Is your female cat gaining weight? Are you suspecting that she might be pregnant? Our veterinary experts at Edgewater have shared some additional signs indicating cat pregnancy. Read on to learn more about what to look for and what actions you can take.
Isn't my cat too young to be pregnant?
If you have a female cat that hasn't been spayed and manages to escape your home, it's likely that she may become pregnant.
Female cats typically experience their first heat cycle between 4-7 months of age, which means they're physically mature and can have their first litter of kittens. An unspayed female cat can go into heat every 3 weeks until she becomes pregnant or is spayed.
Without spaying, she could have up to four litters of kittens per year, with each litter containing between four and twelve kittens.If your unspayed adult female cat has been outside, there's a good chance she's pregnant, and you should seek veterinary care to protect both the mother and her potential kittens.
Is my cat pregnant?
Below are some other signs of pregnancy in cats that you may want to look for. Note that your cat may not display all of the signs below, depending on how far along the pregnancy is.
- Becoming more affectionate
- Notable weight gain
- Pink, swollen nipples
- Distended abdomen
- Increased appetite
- Hiding more often
- May sleep more than usual
If your cat is exhibiting the symptoms listed above, it's time to take it to the vet for a checkup to confirm pregnancy and/or look for signs of any underlying health issues that could be causing these symptoms.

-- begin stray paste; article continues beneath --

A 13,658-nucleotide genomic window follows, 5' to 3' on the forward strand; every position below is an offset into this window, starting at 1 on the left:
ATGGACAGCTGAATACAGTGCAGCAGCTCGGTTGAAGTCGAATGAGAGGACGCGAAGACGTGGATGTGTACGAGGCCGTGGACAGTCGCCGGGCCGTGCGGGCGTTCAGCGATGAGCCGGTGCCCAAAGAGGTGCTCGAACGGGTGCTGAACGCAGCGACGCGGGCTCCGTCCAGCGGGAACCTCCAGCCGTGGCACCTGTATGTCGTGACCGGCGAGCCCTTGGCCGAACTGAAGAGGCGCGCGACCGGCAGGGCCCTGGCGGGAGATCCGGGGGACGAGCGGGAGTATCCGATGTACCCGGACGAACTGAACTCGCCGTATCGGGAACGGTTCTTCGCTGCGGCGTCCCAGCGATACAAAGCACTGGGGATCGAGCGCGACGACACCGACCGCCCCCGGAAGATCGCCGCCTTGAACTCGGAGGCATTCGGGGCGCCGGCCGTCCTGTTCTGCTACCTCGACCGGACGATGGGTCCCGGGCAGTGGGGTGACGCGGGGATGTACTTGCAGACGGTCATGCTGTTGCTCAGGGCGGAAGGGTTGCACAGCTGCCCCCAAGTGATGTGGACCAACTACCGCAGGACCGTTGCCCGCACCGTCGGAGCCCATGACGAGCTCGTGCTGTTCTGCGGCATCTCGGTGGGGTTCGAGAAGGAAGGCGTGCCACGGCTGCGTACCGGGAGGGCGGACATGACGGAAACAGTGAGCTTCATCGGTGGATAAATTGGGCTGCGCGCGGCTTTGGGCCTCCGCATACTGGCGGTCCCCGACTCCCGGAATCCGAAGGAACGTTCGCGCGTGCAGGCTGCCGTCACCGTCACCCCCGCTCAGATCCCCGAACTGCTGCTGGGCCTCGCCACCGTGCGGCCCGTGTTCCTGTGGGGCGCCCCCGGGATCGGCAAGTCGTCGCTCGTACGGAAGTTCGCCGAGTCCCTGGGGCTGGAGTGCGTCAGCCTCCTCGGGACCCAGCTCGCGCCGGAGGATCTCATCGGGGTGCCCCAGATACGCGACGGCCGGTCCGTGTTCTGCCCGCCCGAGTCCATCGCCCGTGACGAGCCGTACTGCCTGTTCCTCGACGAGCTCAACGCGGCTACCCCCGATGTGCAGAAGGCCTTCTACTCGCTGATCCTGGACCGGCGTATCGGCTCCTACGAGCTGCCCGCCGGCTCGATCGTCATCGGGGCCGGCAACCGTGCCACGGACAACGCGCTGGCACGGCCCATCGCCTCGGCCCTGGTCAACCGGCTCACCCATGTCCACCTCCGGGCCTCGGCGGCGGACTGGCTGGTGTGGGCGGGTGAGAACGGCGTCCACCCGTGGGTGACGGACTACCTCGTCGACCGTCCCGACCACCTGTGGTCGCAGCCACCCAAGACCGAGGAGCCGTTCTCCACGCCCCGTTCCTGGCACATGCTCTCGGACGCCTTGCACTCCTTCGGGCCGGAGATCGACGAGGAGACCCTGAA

How does my vet diagnose if my cat is pregnant?
There are a few different tests that vets can do to confirm whether your cat is expecting a litter:
- The first thing your vet will probably do is palpate your cat's abdomen. This means that the vet will gently feel your cat's belly to see if there are any fetuses present. Your vet may be able to confirm pregnancy in this manner if your cat is more than 17 days pregnant.
- Your vet may recommend an ultrasound test to look for fetuses if your vet suspects that your cat is 14 days pregnant or more.
- If your vet believes your cat is further than 42 days into their pregnancy, they may recommend an X-ray. Digital X-rays or radiographs are considered very safe and can help to determine a due date and a number of kittens.
How do I take care of my pregnant cat?
Once your veterinarian has confirmed that your cat is pregnant, they will give you specific instructions on how to care for your pregnant cat. In general, it is advised to do the following to assist a cat in having a healthy and safe pregnancy and birth:
- Do not squeeze or press on her belly.
- Your cat may eat as much as 25% more than normal while pregnant and nursing, so provide plenty of high-quality food.
- Clean her litter box once or twice daily.
- Ensure that her litter box is easy to access as her tummy continues to expand and drop.
- Ensure that your cat has a cozy, clean area that she can use to give birth and care for her kittens. This spot should be warm and quiet in your home, well away from kids, other human traffic, and other pets.
How can I tell if my cat is about to give birth?
There are a few indicators that your cat is about to give birth. Nesting behavior, in which your cat seeks out secluded and comfortable areas to create a birthing spot, is a common sign. As the due date approaches, you may notice an increase in your cat's body temperature and restlessness.
Note: The advice provided in this post is intended for informational purposes and does not constitute medical advice regarding pets. For an accurate diagnosis of your pet's condition, please make an appointment with your vet.